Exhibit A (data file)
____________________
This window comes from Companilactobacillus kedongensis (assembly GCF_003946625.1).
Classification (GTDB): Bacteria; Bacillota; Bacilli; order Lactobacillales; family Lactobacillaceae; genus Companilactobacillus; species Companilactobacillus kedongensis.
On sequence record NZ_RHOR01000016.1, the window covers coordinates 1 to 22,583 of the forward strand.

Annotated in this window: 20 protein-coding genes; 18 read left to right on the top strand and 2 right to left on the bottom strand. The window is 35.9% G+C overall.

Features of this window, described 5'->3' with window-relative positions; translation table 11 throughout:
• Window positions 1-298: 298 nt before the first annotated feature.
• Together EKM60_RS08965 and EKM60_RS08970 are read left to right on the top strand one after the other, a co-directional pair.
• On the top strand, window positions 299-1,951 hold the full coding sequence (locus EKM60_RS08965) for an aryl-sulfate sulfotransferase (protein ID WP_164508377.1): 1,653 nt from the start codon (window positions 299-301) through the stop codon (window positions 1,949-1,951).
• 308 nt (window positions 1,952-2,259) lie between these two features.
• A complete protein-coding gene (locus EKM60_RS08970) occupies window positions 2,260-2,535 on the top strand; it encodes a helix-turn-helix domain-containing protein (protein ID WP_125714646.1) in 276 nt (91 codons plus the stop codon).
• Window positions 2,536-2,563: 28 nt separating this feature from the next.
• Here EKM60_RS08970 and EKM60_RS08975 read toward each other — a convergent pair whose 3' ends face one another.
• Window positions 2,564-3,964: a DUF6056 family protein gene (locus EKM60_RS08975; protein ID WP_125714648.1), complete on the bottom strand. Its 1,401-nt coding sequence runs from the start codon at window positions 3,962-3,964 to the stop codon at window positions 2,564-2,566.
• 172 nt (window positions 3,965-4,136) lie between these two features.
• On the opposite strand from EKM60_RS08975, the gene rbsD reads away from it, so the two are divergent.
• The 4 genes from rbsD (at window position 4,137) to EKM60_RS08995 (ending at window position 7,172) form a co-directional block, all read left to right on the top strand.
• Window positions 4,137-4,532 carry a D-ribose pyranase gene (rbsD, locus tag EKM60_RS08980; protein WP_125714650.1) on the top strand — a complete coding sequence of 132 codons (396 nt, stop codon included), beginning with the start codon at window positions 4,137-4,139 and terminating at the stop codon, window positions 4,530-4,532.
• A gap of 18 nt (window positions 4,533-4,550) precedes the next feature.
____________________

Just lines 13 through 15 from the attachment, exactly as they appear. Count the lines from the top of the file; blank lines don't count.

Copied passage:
• Window positions 2,564-3,964: a DUF6056 family protein gene (locus EKM60_RS08975; protein ID WP_125714648.1), complete on the bottom strand. Its 1,401-nt coding sequence runs from the start codon at window positions 3,962-3,964 to the stop codon at window positions 2,564-2,566.
• 172 nt (window positions 3,965-4,136) lie between these two features.
• On the opposite strand from EKM60_RS08975, the gene rbsD reads away from it, so the two are divergent.